Two large artificial “trees” have been installed outside Leytonstone tube station and on the High Road to help improve air quality in the area. Looking less like trees than what they are, a large moss filled tower with seating, they compress the cleaning power of 275 trees into one park bench sized space.

While planting trees both cleans the air and absorbs CO2, the advantage of these moss towers is that they can deliver a concentrated burst of cleaning in a very small space. It would be difficult to plant 550 trees in this small patch of Leytonstone to deliver the same impact.

Unlike trees, they also work in the winter months.

This isn’t the first City Tree for London, as there was a short trial of them in the West End back in mid 2018, although it was just for a few months. These new City Trees in Leyton are intended to be permanent.

Cllr Clyde Loakes, Waltham Forest Council’s Deputy Leader and Cabinet Member for Environment said: “The two City Trees at Leytonstone tube station and another on Leytonstone High Road are permanent additions to the borough and London in our fight against poor air quality.”

The locations of the City Trees experience significant air pollution. The Leytonstone Station site is at a bus station and sits on top of the A12 where there are the highest levels of nitrogen dioxide in the borough. The Thatched House site is at the junction of two heavily trafficked roads – Leytonstone High Road / Leytonstone Road and Cann Hall Road / Crownfield Road.

The City Tree is a self-sustaining structure that contains a water tank, with automatic irrigation and plant sensors all powered by on board solar panels and batteries. The different types of moss bind environmental toxins such as particulate matter and nitrogen oxides while at the same time producing oxygen.

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15 comments on “London’s first permanent “City Trees” soak up pollution
  1. James says:

    “…..they can deliver a concentrated burst of cleaning in a very small space….”

    …A Burst of cleaning!!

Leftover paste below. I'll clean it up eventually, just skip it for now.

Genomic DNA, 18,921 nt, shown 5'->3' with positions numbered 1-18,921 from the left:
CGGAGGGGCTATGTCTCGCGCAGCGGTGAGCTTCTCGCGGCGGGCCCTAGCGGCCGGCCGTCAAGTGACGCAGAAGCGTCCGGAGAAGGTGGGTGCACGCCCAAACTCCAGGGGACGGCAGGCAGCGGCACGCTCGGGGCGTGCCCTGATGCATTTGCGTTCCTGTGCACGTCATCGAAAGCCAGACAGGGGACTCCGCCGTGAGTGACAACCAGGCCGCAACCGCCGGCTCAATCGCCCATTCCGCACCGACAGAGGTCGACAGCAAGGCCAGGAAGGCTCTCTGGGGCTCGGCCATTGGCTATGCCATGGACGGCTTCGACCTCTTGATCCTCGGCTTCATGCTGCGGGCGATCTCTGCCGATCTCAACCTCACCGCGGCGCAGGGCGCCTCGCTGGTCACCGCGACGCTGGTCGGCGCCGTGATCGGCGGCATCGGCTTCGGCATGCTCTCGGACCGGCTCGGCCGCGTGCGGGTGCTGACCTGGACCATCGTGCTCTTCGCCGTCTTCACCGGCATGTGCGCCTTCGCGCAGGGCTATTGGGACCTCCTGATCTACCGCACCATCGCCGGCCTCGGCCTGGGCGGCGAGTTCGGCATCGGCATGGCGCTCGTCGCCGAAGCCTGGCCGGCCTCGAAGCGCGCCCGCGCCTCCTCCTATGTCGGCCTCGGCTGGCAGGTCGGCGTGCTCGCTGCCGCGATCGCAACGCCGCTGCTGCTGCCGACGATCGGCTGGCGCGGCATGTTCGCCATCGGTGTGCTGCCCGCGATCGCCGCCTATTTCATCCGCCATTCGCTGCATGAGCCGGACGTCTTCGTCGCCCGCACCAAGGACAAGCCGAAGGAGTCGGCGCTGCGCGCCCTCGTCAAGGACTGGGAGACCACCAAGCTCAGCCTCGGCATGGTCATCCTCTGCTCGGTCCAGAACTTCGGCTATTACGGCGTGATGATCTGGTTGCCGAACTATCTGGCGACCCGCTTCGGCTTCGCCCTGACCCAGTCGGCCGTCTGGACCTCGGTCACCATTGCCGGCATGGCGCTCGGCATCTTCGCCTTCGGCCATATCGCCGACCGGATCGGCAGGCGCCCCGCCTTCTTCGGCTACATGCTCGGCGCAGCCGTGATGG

So when do these “Burst”s happen?! Is it every 15minutes? Every hour?

    Or is it “Continuous” and not really a “burst”?

    I guess that “continuous concentrated cleaning” doesn’t sound so exciting…

  2. Sean says:

    Wow this is great! Surely they’re quickly going to be rolled out everywhere if they’re as effective as replicating 275 trees?

  3. Amerdeep JOHAL says:

    WOW! what an amazing and clever idea. lets hope the rest of the country follows suit.

  4. Richard King says:

    So I guess that we might as well cut down all the forests and urban trees and replace them with millions of these boxes?

    • ianvisits says:

      No one is suggesting such a stupid thing – these are to deliver concentrated effects in a space where you can’t plant the same number of trees.

  5. HD says:

    What’s the carbon footprint of making the things?

    • ianvisits says:

      Contact the manufacturer — however, these are not intended to be carbon offsetting, so the question would not be relevant to the issue they are trying to fix, which is localised pollution.

  6. TN says:

    Any good reasons why these couldn’t be installed in the Tube? I would love to see some greenery covering the blank passageway walls!

  7. JP says:

    A good idea and a step in the right direction but a double-edged sword too.I see them as an ever more numerous quick fix for developers, councils &c. for them to reach environmental requirements with an economy of fuss.
    Imagine trying to argue with the construction company boss to set aside land enough for 500+ trees rather than a twelve storey block of flats with a couple of these flanking its entrance.
    A tough one.

  8. Richard King says:

    Ian. I was being ironic.

  9. JohnM says:

    The comment above about their carbon footprint not being an issue because these are about reducing local pollution is missing the point. It should NOT be okay to create an environmentally damaging product in order to reduce pollutors’ guilt.

    To say its carbon footprint is ‘okay’ because it’s cleaning London’s air is a bit odd. Should be looking at reducing the cause of the pollution instead.

    Better would be to use the money being spent on these to restore rural wetland habitats, to grow these mosses in the environments in which they belong, where they themselves can serve as a habitat for wildlife, play their part in urban flood prevention.

    Anyone know the (financial) price of one these things? Could probably pay for the conservation of acres and acres of peaty wetland CO2-devouring habitat for the same money, with a much bigger gain for the environment.

    • ianvisits says:

      Spending central London money on rural wetlands is a nice thing to do, but it wont reduce pollution in central London, which is the sole function of these devices.

      Your plan seems to be “do nothing until the correct thing can be done”, whereas in the real world, it’s better to do something marginally good while still developing the better long term solution.

  10. Megan Graney says:

    It does seem like “doing the correct thing” keeps getting shoved aside in the interests of quick fixes that allow the status quo to keep on keeping on.

  11. DannyE says:

    These so-called City Trees already failed in Paris, Berlin and Amsterdam. No positive effect on air quality, dying moss not a pretty sight, just a total waste of money. And now London falling for the marketing hype .. instead of just reading up on past experiences.

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